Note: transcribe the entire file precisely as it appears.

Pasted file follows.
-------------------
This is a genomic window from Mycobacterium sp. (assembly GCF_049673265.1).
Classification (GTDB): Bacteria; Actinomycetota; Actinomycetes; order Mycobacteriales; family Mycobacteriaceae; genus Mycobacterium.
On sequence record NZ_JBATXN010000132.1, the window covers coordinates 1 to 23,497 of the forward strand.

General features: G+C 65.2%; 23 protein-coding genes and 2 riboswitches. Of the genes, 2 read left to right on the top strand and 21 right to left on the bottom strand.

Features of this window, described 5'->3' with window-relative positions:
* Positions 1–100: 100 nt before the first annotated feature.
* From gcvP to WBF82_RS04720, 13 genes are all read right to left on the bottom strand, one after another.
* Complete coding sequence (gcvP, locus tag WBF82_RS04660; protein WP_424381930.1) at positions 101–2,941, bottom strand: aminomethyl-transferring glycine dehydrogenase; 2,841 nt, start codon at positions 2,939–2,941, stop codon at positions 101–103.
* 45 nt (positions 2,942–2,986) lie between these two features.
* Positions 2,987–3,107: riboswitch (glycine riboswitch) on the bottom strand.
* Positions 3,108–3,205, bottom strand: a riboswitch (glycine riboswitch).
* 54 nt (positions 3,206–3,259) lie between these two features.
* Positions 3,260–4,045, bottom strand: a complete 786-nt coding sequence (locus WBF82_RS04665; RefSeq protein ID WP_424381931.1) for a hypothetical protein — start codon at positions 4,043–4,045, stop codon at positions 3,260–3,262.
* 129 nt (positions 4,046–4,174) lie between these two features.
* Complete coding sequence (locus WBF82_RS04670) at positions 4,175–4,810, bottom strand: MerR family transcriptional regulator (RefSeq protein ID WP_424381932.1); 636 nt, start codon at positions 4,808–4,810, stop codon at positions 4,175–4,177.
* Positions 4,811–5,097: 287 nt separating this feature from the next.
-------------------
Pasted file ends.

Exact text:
This is a genomic window from Mycobacterium sp. (assembly GCF_049673265.1).
Classification (GTDB): Bacteria; Actinomycetota; Actinomycetes; order Mycobacteriales; family Mycobacteriaceae; genus Mycobacterium.
On sequence record NZ_JBATXN010000132.1, the window covers coordinates 1 to 23,497 of the forward strand.

General features: G+C 65.2%; 23 protein-coding genes and 2 riboswitches. Of the genes, 2 read left to right on the top strand and 21 right to left on the bottom strand.

Features of this window, described 5'->3' with window-relative positions:
* Positions 1–100: 100 nt before the first annotated feature.
* From gcvP to WBF82_RS04720, 13 genes are all read right to left on the bottom strand, one after another.
* Complete coding sequence (gcvP, locus tag WBF82_RS04660; protein WP_424381930.1) at positions 101–2,941, bottom strand: aminomethyl-transferring glycine dehydrogenase; 2,841 nt, start codon at positions 2,939–2,941, stop codon at positions 101–103.
* 45 nt (positions 2,942–2,986) lie between these two features.
* Positions 2,987–3,107: riboswitch (glycine riboswitch) on the bottom strand.
* Positions 3,108–3,205, bottom strand: a riboswitch (glycine riboswitch).
* 54 nt (positions 3,206–3,259) lie between these two features.
* Positions 3,260–4,045, bottom strand: a complete 786-nt coding sequence (locus WBF82_RS04665; RefSeq protein ID WP_424381931.1) for a hypothetical protein — start codon at positions 4,043–4,045, stop codon at positions 3,260–3,262.
* 129 nt (positions 4,046–4,174) lie between these two features.
* Complete coding sequence (locus WBF82_RS04670) at positions 4,175–4,810, bottom strand: MerR family transcriptional regulator (RefSeq protein ID WP_424381932.1); 636 nt, start codon at positions 4,808–4,810, stop codon at positions 4,175–4,177.
* Positions 4,811–5,097: 287 nt separating this feature from the next.